BARBARA LEWIS: BABY I'M YOURS (1965)
1) Baby, I'm Yours; 2) My Heart Went Do Da Dat; 3) Come Home; 4) Think A Little Sugar; 5) If You Love Her; 6) Stop That Girl; 7) Puppy Love; 8) Hello Stranger; 9) Someday We're Gonna Love Again; 10) Snap Your Fingers; 11) How Can I Say Goodbye; 12) Straighten Up Your Heart.
Today, this looks like a textbook rip-off if there ever was one: six new songs, chaotically mixed with six older songs that had already been released both as singles and as part of the Hello Stranger and Snap Your Fingers LPs. But back in 1965, this probably looked like a reasonable marketing solution, well acceptable for both the artist and the customer. As Barbara's career had pretty much stalled by 1963, and then got jump-started again with the smash success of ʽBaby I'm Yoursʼ in early 1965, the managers of Atlantic probably decided to «reboot» her, reasonably thinking that nobody would remember those early songs in the first place, and that most of the people who might want to buy the LP based on the power of the single had never bought the first two LPs — or, if they did, had already forgotten about them.
What's a retro-reviewer got to do, though? There's only six new songs here to take care of, none of them written by the artist herself, and probably only two deserving special attention. The title track is, of course, an Atlantic classic, another lush ballad written by Van McCoy especially for Barbara and distinguishable for its non-standard hook, where the first three lines, smoothly and tenderly spiralling upwards, are then suddenly (but gently) brought down to earth with a deeper "in other words..." counterpoint. Like ʽHello Strangerʼ, it is more of a traditional pop ballad than a real R&B groove, and Barbara is probably sounding even «whiter» here than on ʽHello Strangerʼ, but that should not detract from the intrinsic qualities of the song. Unfortunately, none of the other ballads here match that hook — ʽIf You Love Herʼ and ʽHow Can I Say Goodbyeʼ are pleasant Roy Orbison imitations that would need a real Roy Orbison to make them come to life: Barbara's vocal parts are too fragile and quiet to make the transition from soothing background to rousing foreground.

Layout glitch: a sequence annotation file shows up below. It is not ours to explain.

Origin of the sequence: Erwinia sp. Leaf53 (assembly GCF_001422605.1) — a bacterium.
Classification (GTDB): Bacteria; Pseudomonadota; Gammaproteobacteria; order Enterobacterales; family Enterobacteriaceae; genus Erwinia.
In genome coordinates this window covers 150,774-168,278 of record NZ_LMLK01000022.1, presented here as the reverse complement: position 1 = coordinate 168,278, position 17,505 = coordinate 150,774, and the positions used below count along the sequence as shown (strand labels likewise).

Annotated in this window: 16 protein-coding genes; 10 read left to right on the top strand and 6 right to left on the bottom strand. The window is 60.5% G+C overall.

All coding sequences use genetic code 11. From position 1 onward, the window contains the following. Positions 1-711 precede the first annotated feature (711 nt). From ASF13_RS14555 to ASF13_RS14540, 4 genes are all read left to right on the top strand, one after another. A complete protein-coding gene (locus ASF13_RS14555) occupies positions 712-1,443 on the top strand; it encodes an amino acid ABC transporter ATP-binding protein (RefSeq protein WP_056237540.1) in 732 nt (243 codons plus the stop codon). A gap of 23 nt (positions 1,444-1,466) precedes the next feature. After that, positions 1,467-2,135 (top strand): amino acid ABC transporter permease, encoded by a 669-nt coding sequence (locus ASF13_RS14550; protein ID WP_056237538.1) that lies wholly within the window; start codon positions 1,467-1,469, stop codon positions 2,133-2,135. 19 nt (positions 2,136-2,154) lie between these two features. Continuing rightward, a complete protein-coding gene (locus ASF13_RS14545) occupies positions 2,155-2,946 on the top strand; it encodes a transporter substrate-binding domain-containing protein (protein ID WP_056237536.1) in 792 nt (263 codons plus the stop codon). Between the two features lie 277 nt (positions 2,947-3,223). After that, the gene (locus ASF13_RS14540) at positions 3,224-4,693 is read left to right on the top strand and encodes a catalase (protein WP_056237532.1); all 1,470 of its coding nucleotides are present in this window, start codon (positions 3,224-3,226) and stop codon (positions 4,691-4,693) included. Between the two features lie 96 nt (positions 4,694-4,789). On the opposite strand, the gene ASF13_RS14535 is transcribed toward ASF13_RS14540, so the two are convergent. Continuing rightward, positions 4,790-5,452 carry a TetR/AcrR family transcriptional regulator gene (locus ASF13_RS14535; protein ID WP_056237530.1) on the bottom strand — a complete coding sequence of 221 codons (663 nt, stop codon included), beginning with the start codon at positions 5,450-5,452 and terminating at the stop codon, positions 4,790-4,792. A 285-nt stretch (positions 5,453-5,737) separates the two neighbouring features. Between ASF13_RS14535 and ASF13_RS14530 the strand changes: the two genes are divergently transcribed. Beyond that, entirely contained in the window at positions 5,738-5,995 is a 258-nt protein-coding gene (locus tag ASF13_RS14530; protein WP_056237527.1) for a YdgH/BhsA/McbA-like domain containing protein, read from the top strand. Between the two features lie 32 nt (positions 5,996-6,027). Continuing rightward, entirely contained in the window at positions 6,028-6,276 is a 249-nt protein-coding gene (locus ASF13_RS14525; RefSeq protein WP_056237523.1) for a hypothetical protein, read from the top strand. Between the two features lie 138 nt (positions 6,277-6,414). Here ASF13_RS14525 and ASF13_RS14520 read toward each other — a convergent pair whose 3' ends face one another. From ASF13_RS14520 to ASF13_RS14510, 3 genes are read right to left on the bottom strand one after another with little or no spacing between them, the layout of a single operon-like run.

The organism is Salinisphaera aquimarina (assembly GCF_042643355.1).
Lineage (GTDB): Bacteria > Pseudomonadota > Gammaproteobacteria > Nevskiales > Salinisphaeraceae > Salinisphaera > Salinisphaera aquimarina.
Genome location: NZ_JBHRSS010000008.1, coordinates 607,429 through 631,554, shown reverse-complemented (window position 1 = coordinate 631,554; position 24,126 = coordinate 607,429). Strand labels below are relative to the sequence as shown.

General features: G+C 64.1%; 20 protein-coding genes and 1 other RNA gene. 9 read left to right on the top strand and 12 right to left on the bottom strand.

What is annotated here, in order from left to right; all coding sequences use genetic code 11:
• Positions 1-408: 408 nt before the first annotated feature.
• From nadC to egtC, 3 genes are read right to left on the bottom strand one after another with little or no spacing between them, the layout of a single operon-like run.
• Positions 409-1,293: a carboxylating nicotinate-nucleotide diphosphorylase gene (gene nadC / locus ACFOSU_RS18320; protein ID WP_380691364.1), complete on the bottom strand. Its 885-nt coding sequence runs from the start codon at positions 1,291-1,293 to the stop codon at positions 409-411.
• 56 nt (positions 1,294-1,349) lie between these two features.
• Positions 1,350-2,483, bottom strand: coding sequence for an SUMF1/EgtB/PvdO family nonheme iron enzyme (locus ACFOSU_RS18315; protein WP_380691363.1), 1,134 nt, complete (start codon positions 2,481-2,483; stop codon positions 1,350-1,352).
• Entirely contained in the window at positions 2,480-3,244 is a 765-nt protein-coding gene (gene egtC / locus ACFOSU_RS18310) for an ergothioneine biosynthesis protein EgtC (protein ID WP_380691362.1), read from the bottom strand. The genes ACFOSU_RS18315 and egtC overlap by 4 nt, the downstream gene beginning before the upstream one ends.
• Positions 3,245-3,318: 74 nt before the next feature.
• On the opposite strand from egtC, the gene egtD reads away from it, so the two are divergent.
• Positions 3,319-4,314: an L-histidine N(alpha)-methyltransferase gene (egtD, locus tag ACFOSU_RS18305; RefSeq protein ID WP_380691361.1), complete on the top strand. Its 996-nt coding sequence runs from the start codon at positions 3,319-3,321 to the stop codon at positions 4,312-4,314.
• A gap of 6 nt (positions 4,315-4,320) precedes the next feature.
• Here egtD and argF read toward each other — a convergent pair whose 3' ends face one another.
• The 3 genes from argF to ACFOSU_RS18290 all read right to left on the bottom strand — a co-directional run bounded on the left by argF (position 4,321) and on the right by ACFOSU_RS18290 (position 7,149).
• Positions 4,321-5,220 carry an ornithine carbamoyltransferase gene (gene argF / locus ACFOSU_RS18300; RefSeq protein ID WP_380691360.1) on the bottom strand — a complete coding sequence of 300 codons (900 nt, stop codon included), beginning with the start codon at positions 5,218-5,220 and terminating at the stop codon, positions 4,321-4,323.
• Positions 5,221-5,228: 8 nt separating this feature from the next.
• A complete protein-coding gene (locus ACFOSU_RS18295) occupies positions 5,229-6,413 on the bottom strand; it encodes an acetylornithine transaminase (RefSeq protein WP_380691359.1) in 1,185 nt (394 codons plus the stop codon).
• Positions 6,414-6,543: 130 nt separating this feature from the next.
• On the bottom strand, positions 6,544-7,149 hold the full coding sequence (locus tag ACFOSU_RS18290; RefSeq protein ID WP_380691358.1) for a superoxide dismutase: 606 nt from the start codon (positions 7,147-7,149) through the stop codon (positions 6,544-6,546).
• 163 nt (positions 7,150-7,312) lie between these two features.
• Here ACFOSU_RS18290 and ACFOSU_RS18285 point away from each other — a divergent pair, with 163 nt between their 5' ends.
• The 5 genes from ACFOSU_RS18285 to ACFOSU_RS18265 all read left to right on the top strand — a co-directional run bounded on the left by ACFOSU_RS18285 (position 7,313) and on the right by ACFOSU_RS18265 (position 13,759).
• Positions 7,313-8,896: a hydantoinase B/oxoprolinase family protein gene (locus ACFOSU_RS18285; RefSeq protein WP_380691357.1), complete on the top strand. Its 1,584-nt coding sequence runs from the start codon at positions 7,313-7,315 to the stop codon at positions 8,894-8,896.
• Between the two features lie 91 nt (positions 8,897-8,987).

A second, more minor, classic is ʽSomeday We're Gonna Love Againʼ, from the pen of Sharon McMahan — the song was originally released as a B-side on one of Barbara's singles from 1964 and had already been covered by the Searchers as well, but in this case, I'll definitely take Barbara's version over the Searchers: Atlantic rewards her with a tougher, tighter rhythm section, good support from background vocalists and brass players, and the tension is seemingly higher here than on the Searchers' relatively frail version. Basically, with Lewis it's an uplifting anthem (she sings "someday we're gonna love again" like she really means it), with the Searchers it's a bit of an uncertain mush.
That's about it, though: even Jackie DeShannon's ʽStop That Girlʼ sounds like generic movie fodder from circa 1964-65, though by no means unpleasant. Overall, there's just nothing to discuss, as the entire album could be represented in terms of a single single, with ʽBaby I'm Yoursʼ as the A-side and ʽSomeday We're Gonna Love Againʼ as the B-side. But no representative collection of mid-Sixties pop music could do without either.